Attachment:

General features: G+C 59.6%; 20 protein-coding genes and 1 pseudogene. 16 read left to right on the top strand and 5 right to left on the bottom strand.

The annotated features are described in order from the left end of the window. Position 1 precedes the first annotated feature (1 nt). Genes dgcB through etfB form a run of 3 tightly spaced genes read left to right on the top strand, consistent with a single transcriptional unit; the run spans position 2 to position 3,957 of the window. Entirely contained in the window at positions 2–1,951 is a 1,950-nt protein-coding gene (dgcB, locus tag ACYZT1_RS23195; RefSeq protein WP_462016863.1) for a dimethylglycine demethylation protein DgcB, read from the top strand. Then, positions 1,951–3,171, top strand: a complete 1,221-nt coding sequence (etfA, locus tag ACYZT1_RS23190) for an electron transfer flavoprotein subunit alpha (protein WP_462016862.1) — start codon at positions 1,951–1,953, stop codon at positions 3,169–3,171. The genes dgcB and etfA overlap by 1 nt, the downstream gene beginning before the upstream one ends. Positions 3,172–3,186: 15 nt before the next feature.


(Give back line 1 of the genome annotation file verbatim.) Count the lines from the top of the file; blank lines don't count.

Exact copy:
General features: G+C 59.6%; 20 protein-coding genes and 1 pseudogene. 16 read left to right on the top strand and 5 right to left on the bottom strand.